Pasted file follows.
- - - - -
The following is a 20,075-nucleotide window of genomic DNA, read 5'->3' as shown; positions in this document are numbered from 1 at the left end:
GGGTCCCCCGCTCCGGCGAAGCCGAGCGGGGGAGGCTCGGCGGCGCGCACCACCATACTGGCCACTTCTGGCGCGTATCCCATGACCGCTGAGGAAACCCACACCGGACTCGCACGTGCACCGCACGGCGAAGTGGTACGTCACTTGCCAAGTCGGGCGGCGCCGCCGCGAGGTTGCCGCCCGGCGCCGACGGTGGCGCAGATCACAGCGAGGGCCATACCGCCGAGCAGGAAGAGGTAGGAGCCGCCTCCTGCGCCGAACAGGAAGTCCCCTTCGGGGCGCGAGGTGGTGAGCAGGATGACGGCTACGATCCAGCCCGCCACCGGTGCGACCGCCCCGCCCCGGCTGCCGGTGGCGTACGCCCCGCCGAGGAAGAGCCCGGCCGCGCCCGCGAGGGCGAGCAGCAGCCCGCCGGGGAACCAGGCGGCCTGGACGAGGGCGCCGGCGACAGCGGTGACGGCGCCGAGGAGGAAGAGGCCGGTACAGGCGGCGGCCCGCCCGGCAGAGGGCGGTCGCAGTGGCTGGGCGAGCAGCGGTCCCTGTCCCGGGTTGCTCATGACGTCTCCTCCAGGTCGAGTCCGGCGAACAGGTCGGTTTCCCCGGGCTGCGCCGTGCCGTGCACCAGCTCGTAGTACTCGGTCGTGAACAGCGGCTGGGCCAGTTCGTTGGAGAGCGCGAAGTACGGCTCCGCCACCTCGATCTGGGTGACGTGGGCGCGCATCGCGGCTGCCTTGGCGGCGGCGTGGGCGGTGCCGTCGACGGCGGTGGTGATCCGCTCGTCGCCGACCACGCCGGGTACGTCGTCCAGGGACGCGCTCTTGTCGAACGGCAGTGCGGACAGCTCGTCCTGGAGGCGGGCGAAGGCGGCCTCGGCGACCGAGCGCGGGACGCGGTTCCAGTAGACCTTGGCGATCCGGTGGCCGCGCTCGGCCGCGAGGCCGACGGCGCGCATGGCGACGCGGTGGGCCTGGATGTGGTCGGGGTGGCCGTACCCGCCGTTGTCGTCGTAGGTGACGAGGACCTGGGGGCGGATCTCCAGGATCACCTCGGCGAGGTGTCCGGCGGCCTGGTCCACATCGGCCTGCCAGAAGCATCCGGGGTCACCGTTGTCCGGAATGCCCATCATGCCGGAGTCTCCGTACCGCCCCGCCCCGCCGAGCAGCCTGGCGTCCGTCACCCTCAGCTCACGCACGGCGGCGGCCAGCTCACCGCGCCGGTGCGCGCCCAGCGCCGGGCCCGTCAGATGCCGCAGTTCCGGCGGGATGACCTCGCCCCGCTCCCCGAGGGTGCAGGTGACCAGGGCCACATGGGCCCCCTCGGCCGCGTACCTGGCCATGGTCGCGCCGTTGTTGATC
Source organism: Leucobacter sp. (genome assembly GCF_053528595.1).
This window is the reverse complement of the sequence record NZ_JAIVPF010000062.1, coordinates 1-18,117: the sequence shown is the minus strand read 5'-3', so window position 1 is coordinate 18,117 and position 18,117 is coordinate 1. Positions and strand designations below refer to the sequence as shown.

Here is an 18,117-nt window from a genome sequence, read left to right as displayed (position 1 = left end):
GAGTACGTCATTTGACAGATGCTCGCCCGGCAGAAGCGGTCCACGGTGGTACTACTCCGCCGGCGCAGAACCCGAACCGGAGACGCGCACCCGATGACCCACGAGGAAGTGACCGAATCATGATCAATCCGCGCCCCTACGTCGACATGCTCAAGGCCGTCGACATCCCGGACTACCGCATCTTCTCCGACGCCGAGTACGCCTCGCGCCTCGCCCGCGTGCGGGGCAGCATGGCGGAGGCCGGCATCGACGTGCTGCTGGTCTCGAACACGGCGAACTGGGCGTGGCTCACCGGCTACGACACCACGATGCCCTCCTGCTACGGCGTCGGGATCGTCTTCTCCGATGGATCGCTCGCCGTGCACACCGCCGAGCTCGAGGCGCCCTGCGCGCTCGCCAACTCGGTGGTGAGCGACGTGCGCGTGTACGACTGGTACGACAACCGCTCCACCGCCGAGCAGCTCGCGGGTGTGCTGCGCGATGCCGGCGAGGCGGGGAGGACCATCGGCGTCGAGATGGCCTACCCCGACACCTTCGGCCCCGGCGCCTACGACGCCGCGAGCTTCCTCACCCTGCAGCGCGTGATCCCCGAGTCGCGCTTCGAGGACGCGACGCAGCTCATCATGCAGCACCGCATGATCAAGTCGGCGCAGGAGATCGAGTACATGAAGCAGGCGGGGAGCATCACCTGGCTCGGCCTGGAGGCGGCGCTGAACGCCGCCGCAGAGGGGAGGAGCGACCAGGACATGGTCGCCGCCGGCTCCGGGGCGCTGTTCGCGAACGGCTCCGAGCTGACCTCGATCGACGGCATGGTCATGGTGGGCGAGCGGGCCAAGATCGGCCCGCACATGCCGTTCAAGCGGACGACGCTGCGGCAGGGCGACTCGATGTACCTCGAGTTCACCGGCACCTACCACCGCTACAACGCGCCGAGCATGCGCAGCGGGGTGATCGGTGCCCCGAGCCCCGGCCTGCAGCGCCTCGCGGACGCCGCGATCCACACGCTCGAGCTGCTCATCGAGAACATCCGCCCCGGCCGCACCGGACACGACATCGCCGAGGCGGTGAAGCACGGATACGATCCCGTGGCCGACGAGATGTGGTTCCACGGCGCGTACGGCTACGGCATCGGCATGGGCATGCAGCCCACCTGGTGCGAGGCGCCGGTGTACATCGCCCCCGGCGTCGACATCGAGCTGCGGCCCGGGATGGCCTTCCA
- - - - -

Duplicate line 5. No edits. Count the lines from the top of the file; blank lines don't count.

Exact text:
Here is an 18,117-nt window from a genome sequence, read left to right as displayed (position 1 = left end):